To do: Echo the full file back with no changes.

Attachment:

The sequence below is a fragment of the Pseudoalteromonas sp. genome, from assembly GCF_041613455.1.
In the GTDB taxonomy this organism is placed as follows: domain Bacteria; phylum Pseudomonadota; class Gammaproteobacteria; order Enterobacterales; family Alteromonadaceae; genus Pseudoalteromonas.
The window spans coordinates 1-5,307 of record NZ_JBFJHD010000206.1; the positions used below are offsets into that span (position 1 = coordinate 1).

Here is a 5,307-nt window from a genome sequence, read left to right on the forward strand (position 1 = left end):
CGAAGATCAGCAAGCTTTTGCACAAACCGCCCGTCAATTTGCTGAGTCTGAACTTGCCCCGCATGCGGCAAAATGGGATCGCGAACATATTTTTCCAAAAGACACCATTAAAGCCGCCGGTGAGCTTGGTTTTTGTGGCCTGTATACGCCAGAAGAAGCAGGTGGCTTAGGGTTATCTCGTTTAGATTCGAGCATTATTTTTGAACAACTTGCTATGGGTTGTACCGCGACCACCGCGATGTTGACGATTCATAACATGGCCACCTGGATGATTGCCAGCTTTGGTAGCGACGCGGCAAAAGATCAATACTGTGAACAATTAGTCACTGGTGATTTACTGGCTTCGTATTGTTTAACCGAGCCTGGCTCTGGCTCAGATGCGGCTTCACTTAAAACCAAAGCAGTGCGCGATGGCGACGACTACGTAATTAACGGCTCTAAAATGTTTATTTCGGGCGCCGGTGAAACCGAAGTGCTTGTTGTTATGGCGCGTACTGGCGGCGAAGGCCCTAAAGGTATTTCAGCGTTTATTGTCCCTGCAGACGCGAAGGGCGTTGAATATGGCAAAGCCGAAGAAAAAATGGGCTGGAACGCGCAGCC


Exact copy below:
The sequence below is a fragment of the Pseudoalteromonas sp. genome, from assembly GCF_041613455.1.
In the GTDB taxonomy this organism is placed as follows: domain Bacteria; phylum Pseudomonadota; class Gammaproteobacteria; order Enterobacterales; family Alteromonadaceae; genus Pseudoalteromonas.
The window spans coordinates 1-5,307 of record NZ_JBFJHD010000206.1; the positions used below are offsets into that span (position 1 = coordinate 1).

Here is a 5,307-nt window from a genome sequence, read left to right on the forward strand (position 1 = left end):
CGAAGATCAGCAAGCTTTTGCACAAACCGCCCGTCAATTTGCTGAGTCTGAACTTGCCCCGCATGCGGCAAAATGGGATCGCGAACATATTTTTCCAAAAGACACCATTAAAGCCGCCGGTGAGCTTGGTTTTTGTGGCCTGTATACGCCAGAAGAAGCAGGTGGCTTAGGGTTATCTCGTTTAGATTCGAGCATTATTTTTGAACAACTTGCTATGGGTTGTACCGCGACCACCGCGATGTTGACGATTCATAACATGGCCACCTGGATGATTGCCAGCTTTGGTAGCGACGCGGCAAAAGATCAATACTGTGAACAATTAGTCACTGGTGATTTACTGGCTTCGTATTGTTTAACCGAGCCTGGCTCTGGCTCAGATGCGGCTTCACTTAAAACCAAAGCAGTGCGCGATGGCGACGACTACGTAATTAACGGCTCTAAAATGTTTATTTCGGGCGCCGGTGAAACCGAAGTGCTTGTTGTTATGGCGCGTACTGGCGGCGAAGGCCCTAAAGGTATTTCAGCGTTTATTGTCCCTGCAGACGCGAAGGGCGTTGAATATGGCAAAGCCGAAGAAAAAATGGGCTGGAACGCGCAGCC